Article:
Excuse me, is this Liquid Nitrogen Gluten Free?

Once upon a time I worked as a chef in an ice cream shop. We made every ice cream to order, freezing it at -196c with the use of liquid nitrogen.

Shortly before I stopped working there, I had a particular encounter with a customer. It’s hard to forget, really.

Gluten Myth - Is this Nitrogen Gluten Free

“Is the nitrogen gluten free?” She asked me. Tanned, skinny, shades on even though it wasn’t even Spring yet and, as this was inside a shop, we were also indoors.

“It’s Liquid Nitrogen.” I said, not sure what the confusion was.

“Yeah, is it gluten free?”

“Are you asking me if the liquid nitrogen has wheat in it?” She looked at me. I looked at her. “No, it doesn’t have wheat. It’s liquid nitrogen.”

“So, it’s gluten free, right?”

Welcome to the modern world.


The discovery of coeliacs disease is old news; so why has that GF lifestyle only just become a fad? Walk into any supermarket, pick up any item from a block of butter to a bag of chocolate buttons and you’ll find the words splashed across it in bold: Gluten Free. Yes, items which have never, ever, contained gluten now actively advertise it. Somehow, in the last five years, it’s become fashionable, “healthy” and on trend to label yourself gluten free. And where there’s a trend, there’s money to be made.

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One of London’s top restaurants, Indigo at One Aldwych, in Covent Garden made headlines earlier this year after releasing a menu that was entirely gluten and dairy free. Similarly, Soho based La Polenteria also has a devoted GF following as everything on their menu is polenta based and completely gluten free. Move more upmarket to Islington and you’ll find Niche, another restaurant which boasts an ethic that is firmly against gluten, offering a GF menu to suit everyone- coeliacs and non coeliacs alike.

But here’s the thing, it’s kind of hard to diagnose a gluten intolerance professionally, so why go to a doctor to get that label? One independent research study found that, of 400 subjects who labelled themselves as gluten intolerant, only 55 had any level of intolerance medically. And of that 55 only 2 were actually allergic to wheat. That means that a mere 14.5% had any medical reasoning to believe themselves intolerant and avoid eating gluten.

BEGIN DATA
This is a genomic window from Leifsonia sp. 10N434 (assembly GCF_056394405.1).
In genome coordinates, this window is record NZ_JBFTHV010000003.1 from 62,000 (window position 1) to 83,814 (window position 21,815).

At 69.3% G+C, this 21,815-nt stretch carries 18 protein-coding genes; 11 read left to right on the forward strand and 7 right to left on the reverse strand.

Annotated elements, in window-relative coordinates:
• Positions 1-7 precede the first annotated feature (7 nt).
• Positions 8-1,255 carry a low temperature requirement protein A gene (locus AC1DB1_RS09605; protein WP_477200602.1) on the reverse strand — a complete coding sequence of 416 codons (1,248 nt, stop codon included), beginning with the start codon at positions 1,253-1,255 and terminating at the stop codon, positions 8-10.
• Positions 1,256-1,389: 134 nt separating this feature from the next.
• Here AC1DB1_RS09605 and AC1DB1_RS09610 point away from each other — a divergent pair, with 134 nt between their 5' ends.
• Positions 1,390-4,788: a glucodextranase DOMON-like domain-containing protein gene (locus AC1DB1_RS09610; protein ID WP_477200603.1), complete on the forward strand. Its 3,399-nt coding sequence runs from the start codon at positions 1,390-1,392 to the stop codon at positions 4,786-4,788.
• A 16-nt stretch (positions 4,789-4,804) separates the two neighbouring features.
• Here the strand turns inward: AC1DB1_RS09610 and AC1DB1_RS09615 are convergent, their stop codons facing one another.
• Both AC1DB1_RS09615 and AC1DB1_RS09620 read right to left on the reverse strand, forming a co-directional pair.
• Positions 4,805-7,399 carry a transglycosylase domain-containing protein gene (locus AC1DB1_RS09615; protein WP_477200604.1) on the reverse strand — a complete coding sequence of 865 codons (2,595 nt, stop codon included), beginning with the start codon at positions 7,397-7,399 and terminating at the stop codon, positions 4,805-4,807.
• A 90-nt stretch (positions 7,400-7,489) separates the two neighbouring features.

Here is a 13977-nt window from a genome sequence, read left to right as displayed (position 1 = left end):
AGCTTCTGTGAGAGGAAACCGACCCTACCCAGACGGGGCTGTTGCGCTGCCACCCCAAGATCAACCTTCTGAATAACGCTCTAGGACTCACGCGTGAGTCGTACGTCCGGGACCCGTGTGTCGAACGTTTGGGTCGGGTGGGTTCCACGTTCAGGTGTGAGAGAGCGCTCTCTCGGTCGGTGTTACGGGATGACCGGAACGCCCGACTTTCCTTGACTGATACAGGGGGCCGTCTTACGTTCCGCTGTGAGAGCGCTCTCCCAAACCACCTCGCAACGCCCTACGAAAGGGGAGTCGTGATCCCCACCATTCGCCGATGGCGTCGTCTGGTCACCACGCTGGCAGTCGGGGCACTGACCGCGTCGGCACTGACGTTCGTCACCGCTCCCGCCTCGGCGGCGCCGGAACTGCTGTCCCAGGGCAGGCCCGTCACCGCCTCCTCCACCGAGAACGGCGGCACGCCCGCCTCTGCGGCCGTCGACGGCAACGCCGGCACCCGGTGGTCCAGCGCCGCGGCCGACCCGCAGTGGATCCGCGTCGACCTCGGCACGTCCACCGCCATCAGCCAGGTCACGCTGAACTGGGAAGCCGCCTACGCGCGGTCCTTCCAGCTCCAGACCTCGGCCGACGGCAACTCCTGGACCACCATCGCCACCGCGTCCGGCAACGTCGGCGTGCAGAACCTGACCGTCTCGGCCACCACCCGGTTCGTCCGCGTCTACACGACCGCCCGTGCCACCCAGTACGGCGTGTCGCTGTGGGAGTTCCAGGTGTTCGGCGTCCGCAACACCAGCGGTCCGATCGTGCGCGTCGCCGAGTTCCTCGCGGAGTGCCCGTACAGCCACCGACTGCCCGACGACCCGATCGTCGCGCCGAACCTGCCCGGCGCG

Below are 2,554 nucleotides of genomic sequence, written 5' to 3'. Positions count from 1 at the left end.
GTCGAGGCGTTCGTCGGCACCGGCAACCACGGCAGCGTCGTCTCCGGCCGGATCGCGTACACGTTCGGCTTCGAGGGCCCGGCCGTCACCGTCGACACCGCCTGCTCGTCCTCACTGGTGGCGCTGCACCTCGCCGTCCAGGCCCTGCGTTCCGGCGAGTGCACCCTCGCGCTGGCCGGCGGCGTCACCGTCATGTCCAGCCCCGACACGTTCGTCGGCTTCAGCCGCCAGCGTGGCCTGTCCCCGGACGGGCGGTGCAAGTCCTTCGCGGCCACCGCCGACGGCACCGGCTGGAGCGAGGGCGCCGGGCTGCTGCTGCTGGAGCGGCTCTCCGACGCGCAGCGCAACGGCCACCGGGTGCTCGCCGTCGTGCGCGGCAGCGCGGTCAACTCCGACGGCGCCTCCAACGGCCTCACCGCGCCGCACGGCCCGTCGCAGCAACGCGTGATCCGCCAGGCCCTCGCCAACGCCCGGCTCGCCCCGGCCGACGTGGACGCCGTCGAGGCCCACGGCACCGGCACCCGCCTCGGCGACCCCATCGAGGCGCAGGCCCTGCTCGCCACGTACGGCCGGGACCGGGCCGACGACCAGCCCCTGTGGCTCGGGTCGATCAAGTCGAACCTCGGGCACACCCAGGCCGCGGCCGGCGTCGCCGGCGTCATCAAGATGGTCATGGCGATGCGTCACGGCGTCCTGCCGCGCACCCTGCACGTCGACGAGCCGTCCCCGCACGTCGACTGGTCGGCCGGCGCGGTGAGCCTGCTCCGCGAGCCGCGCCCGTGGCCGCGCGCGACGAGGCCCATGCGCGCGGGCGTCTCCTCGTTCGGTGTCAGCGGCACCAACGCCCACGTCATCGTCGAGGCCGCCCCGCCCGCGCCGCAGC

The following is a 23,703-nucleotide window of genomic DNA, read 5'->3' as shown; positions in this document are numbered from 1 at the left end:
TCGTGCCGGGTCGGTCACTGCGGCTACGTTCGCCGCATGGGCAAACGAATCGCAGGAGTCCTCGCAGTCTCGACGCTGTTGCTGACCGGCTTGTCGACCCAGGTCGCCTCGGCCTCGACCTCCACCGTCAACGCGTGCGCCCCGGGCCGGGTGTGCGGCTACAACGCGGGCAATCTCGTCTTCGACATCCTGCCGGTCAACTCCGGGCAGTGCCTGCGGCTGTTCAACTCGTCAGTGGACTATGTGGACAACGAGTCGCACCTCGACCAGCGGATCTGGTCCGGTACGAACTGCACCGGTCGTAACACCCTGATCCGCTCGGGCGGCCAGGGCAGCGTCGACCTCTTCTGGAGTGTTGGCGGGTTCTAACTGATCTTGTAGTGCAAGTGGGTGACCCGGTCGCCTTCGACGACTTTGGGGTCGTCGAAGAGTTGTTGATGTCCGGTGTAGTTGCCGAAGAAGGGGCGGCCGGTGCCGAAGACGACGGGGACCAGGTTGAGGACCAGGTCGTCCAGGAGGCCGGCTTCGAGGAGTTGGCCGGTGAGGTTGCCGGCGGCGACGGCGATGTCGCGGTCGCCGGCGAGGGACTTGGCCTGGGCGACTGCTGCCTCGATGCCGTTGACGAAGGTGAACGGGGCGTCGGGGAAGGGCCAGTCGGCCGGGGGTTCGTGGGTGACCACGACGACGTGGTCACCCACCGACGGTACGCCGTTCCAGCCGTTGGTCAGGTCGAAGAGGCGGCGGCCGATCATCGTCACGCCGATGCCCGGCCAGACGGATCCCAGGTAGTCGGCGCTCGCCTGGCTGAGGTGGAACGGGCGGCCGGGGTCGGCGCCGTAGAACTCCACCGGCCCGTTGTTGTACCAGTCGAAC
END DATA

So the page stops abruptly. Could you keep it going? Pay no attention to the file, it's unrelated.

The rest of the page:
The remaining 85.5%? Their avoidance of gluten was simply choice. #glutenfree #eatclean

Why choose gluten free? Gwyneth Paltrow claims a GF diet cured her son’s eczema, others claim it’s good for weight loss, cures depression.. the list goes on. For most, cutting out gluten consequently removes processed foods and adds more fruit and veg, which, hey presto, is the basis of a healthy diet.

Once, when I was working in a five star hotel serving weekend afternoon tea, we had a walk in- that is, someone who hadn’t booked in advance letting us know their dietary requirements. They’d paid the full amount and they wanted the whole afternoon tea experience of scones, sandwiches and sweet treats. What they didn’t want was “Dairy, eggs, gluten or soft fruit.”

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Now as a chef, hearing this, obviously you laugh. Then you panic because you’re busy and it’s a five star environment so you have to deliver. Also, what constitutes as a soft fruit?


My colleagues made her (I’m assuming it was a her) miniature salads with ribbons of purple carrots and mooli, and cuts of cured meat with dairy, egg, gluten and fruit free marinades. When it came to the sweet finale however, I had nothing to offer bar nuts, dried fruits and an unripe fruit salad. Which I then served. Because frankly it was that or a nice, cleansing, bowl of nothing.

It’s very possible that she expected me to magically whip up a batch of gluten, dairy and egg free scones just for her because this often seems to be the GF mindset.

Stuff which has never, ever, contained gluten is now actively advertised as gluten free!

At another workplace, I remember serving a customer on a busy summer evening when a man pushed his way to the front and heckled for my attention.

“Are your brownies gluten free?” He asked loudly. I rolled my eyes, probably. The customer I was talking to rolled her eyes, probably. This again.


“Oh.” That pregnant pause where I’m supposed to make it better but I don’t. “I can’t have gluten.”

It’s always the same. That one sentence left hanging in the air and, as a chef, I don’t know what you want from me. To apologise? To comfort? Do you want my sympathy? What do you want from me?

“Okay, well they’re not gluten free.” Please let this conversation be over.

But it’s never over.

“Oh. How about the croissant?”


“This cake?”


And at that moment I see it, in his hand, open and half empty.

A bottle of beer.

A bottle of wheaty, gluten as anything, beer.

Honestly, I give up. When late night host, Jimmy Kimmel, asked LA individuals who were following a gluten free diet for health reasons “What is gluten?” nobody knew. Nobody knew what gluten even was.

I think I’ll wake up tomorrow and decide I can’t drink tap water anymore…….. for health reasons.